“Nothing was ever built like it, neither before nor after… If it is no longer that way, it remains a great city.”
From Broken Bits of Byzantium (1872) by C. G. Curtis
This website is an expanding record of the architectural remnants of Roman 'Byzantine' Constantinople, 330-1453.
'What's left of Constantinople?' can't help but capture the imagination of anyone drawn to Byzantium. Yet despite countless references to the city's grandeur, I was skeptical about what might remain of it. Like many people, I had preconceived notions about the 'dark' and middle ages, amplified by an assumption of Turkish indifference. Throw in qualms about the prowess of early Christianity, or what 1700 years can do to stone and mortar, and my doubts seemed well-founded.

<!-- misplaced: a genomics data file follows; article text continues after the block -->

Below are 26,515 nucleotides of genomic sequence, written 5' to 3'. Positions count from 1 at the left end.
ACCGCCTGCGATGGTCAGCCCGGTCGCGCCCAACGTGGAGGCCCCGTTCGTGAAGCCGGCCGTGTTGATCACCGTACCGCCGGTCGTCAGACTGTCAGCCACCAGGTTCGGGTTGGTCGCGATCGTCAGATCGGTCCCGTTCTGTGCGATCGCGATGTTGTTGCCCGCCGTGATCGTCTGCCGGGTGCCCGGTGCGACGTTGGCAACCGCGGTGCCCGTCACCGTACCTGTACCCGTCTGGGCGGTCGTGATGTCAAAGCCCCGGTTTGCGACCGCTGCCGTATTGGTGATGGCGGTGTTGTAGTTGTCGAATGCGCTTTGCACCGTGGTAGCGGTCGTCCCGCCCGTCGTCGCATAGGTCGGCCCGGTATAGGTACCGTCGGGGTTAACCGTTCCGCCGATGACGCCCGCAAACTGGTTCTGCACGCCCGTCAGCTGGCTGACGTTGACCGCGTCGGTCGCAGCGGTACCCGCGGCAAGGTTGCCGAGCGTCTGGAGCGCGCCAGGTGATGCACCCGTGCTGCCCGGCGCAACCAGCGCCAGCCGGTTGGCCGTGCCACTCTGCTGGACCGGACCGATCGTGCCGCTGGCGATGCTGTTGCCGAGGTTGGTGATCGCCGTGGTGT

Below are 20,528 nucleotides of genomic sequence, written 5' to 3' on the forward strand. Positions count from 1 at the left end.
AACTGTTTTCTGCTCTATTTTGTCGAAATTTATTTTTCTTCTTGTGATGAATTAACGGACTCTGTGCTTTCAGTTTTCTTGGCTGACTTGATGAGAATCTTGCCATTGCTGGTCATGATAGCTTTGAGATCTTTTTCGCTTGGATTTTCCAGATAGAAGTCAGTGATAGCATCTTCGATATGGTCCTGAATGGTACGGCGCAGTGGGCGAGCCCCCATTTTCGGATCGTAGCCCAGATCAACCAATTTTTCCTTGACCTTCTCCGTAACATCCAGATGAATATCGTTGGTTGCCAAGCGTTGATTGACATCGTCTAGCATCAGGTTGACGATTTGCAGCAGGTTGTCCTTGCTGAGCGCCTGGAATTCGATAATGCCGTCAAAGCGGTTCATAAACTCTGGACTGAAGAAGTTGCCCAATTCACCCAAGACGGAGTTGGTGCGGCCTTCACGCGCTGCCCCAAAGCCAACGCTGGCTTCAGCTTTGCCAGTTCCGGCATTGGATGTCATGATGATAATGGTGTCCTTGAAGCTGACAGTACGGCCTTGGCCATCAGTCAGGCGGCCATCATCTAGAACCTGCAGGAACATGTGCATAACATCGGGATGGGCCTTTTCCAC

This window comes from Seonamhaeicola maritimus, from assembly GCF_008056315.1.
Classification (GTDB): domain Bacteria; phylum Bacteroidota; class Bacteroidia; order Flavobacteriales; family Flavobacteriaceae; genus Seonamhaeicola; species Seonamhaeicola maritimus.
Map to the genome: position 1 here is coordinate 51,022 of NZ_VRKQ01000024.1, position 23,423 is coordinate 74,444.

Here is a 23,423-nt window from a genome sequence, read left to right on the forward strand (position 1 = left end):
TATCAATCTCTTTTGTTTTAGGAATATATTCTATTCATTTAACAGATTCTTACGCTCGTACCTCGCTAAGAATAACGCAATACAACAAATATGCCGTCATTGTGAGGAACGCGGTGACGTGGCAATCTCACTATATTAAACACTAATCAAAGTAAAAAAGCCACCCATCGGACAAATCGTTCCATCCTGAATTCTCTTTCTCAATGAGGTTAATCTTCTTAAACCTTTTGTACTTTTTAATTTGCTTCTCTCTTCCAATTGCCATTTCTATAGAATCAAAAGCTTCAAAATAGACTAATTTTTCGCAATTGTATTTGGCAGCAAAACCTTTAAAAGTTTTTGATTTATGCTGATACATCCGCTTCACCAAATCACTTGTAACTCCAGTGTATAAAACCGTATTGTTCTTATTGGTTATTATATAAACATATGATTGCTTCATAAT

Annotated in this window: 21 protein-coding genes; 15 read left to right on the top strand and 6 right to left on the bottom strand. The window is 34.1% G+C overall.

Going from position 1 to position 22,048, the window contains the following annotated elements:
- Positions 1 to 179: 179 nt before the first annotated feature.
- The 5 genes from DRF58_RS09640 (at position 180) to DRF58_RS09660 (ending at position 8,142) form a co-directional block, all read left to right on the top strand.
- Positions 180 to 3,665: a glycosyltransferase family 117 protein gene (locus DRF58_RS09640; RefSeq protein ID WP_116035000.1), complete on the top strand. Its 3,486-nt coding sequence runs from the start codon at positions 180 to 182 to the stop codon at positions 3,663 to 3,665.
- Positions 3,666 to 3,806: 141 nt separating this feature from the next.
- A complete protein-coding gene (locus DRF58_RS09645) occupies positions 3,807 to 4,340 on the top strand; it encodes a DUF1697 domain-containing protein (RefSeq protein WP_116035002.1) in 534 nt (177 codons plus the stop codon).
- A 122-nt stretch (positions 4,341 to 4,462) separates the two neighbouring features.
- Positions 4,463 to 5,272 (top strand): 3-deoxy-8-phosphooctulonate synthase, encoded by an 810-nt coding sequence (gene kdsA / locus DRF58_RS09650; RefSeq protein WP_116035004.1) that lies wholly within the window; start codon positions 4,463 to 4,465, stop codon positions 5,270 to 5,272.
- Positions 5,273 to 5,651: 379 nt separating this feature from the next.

Just add horses.
In truth, while there is quite a lot left, most of it is in poor shape. At all but a handful of sites, your mind's eye has some very serious work to do. The more I learn, the more I blame earthquakes, the Fourth Crusade and the heady pace of urban development of modern Istanbul.
To manage this reality, I've categorized every feature on this site by its current condition:
I've tried to make the map as accurate and mobile-friendly as possible. Overlaying the Roman on top of modern Istanbul's streets, you should be able to use it to quickly decide what to see, and how to get there.